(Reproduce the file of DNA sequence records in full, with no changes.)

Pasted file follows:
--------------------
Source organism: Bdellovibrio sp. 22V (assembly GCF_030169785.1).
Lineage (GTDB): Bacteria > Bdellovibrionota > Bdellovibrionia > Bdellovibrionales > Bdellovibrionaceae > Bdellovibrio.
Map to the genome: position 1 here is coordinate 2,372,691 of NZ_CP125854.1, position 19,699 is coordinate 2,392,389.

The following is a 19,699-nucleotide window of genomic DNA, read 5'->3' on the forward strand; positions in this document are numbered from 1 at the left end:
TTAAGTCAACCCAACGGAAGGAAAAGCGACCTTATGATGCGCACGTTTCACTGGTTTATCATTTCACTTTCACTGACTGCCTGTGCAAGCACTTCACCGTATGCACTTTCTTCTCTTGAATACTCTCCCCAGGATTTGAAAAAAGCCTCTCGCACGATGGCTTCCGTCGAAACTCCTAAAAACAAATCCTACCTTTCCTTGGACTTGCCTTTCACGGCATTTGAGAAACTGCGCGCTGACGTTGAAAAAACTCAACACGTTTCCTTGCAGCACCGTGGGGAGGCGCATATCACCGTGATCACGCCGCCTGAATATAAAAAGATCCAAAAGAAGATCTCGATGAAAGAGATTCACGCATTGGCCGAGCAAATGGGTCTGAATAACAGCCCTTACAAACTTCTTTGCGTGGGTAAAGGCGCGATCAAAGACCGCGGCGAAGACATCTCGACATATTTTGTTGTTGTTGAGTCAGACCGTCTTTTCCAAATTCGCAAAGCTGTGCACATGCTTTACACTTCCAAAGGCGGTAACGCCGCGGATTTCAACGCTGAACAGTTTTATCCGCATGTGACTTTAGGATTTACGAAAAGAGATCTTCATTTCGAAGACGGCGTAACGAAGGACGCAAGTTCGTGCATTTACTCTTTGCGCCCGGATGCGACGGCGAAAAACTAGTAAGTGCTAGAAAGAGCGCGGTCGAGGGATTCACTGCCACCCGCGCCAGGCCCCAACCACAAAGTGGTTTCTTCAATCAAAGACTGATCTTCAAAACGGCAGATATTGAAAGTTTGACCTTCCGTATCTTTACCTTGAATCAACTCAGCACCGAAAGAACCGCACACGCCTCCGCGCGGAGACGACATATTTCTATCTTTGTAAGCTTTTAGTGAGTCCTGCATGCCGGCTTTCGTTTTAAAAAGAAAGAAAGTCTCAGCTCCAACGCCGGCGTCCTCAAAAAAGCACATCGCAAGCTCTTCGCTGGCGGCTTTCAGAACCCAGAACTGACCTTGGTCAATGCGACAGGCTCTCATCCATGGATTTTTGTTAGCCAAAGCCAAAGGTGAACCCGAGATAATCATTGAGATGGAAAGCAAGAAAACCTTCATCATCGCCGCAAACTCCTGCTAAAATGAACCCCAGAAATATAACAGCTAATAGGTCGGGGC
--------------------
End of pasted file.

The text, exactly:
Source organism: Bdellovibrio sp. 22V (assembly GCF_030169785.1).
Lineage (GTDB): Bacteria > Bdellovibrionota > Bdellovibrionia > Bdellovibrionales > Bdellovibrionaceae > Bdellovibrio.
Map to the genome: position 1 here is coordinate 2,372,691 of NZ_CP125854.1, position 19,699 is coordinate 2,392,389.

The following is a 19,699-nucleotide window of genomic DNA, read 5'->3' on the forward strand; positions in this document are numbered from 1 at the left end:
TTAAGTCAACCCAACGGAAGGAAAAGCGACCTTATGATGCGCACGTTTCACTGGTTTATCATTTCACTTTCACTGACTGCCTGTGCAAGCACTTCACCGTATGCACTTTCTTCTCTTGAATACTCTCCCCAGGATTTGAAAAAAGCCTCTCGCACGATGGCTTCCGTCGAAACTCCTAAAAACAAATCCTACCTTTCCTTGGACTTGCCTTTCACGGCATTTGAGAAACTGCGCGCTGACGTTGAAAAAACTCAACACGTTTCCTTGCAGCACCGTGGGGAGGCGCATATCACCGTGATCACGCCGCCTGAATATAAAAAGATCCAAAAGAAGATCTCGATGAAAGAGATTCACGCATTGGCCGAGCAAATGGGTCTGAATAACAGCCCTTACAAACTTCTTTGCGTGGGTAAAGGCGCGATCAAAGACCGCGGCGAAGACATCTCGACATATTTTGTTGTTGTTGAGTCAGACCGTCTTTTCCAAATTCGCAAAGCTGTGCACATGCTTTACACTTCCAAAGGCGGTAACGCCGCGGATTTCAACGCTGAACAGTTTTATCCGCATGTGACTTTAGGATTTACGAAAAGAGATCTTCATTTCGAAGACGGCGTAACGAAGGACGCAAGTTCGTGCATTTACTCTTTGCGCCCGGATGCGACGGCGAAAAACTAGTAAGTGCTAGAAAGAGCGCGGTCGAGGGATTCACTGCCACCCGCGCCAGGCCCCAACCACAAAGTGGTTTCTTCAATCAAAGACTGATCTTCAAAACGGCAGATATTGAAAGTTTGACCTTCCGTATCTTTACCTTGAATCAACTCAGCACCGAAAGAACCGCACACGCCTCCGCGCGGAGACGACATATTTCTATCTTTGTAAGCTTTTAGTGAGTCCTGCATGCCGGCTTTCGTTTTAAAAAGAAAGAAAGTCTCAGCTCCAACGCCGGCGTCCTCAAAAAAGCACATCGCAAGCTCTTCGCTGGCGGCTTTCAGAACCCAGAACTGACCTTGGTCAATGCGACAGGCTCTCATCCATGGATTTTTGTTAGCCAAAGCCAAAGGTGAACCCGAGATAATCATTGAGATGGAAAGCAAGAAAACCTTCATCATCGCCGCAAACTCCTGCTAAAATGAACCCCAGAAATATAACAGCTAATAGGTCGGGGC